Being in Japan undeniably taught me a lot of things. I’m sure anyone who’s travelled at any point in their lives, no matter where or for how long, can testify that you can stand to learn a lot from being away from home and outside of your comfort zone. You learn how to speak new words, how to appreciate new foods, and how to practice new skills.
The most valuable thing being in Japan taught me was how to be alone.
I’ll admit, I’ve always been more on the introverted side anyway – I’m shy by nature, and generally recharge my physical and mental batteries by doing one-person activities like reading books, writing stories, and watching movies. Heck, even my physical activities of choice have always been individual rather than team-based things – swimming, yoga, pilates. At the same time, I realised when I first moved to Japan that I had no idea how to really be alone and at the same time be happy/at peace with that. For the first 4 years of my Japan experience, I lived in a town at the bottom of Shikoku which was separated into several smaller towns and villages, mine consisting of no more than a couple of hundred people. This meant the feeling of being alone was intensified, not only by the fact that I didn’t know the neighborhood or speak the language, but by the fact that there simply weren’t a lot of people around to begin with.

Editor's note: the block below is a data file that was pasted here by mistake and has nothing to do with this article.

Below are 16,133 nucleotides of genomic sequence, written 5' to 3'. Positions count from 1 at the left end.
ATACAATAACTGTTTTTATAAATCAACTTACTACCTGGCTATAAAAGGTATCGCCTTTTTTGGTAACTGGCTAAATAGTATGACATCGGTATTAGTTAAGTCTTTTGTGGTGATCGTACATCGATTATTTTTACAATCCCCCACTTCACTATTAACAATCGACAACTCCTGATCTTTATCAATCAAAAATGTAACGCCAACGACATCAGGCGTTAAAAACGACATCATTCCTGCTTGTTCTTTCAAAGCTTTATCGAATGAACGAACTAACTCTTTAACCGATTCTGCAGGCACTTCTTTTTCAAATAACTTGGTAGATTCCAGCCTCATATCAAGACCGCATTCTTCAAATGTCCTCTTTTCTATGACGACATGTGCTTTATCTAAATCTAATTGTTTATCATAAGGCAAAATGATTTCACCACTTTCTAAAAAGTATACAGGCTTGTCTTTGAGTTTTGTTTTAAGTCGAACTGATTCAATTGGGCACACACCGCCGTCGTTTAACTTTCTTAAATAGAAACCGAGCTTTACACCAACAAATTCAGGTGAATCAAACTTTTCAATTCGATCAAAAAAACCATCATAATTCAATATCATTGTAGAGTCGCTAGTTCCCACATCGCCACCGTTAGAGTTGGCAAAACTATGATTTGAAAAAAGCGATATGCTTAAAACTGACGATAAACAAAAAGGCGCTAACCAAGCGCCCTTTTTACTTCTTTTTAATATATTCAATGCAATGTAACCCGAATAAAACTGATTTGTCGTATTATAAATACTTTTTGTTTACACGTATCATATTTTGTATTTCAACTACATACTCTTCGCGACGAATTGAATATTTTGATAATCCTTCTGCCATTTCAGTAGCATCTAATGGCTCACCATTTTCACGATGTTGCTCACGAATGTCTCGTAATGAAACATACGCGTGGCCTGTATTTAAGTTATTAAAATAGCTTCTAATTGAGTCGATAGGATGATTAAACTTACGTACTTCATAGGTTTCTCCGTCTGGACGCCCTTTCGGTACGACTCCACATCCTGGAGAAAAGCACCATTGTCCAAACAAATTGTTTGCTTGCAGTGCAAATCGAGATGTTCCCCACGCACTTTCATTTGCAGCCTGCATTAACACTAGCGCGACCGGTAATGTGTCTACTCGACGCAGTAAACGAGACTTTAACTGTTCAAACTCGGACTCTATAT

Japan therefore presented a major learning curve for me, and not just in the ways I necessarily expected. The loneliness was real, as was the fear that I wouldn’t make it, that I’d be miserable forever, and that I would let everyone, myself included, horribly down. So the above picture represents a lot more than just me indulging in probably my all-time favourite hobby, and is more than just a happy memory of the days where, after work, I’d use the school pool just steps away from the ocean and have the entire place blissfully to myself.
It serves as a reminder that even outside all the regular fun stuff I eventually found to do in Japan, either alone or with others, I also experienced what it was like to feel truly alone for the first time in my life. And despite all the initial anxiety and stress that caused me, I learned how to love it.
Question of the post: Is there a particular event and/or physical move in your life that taught you any major life lessons?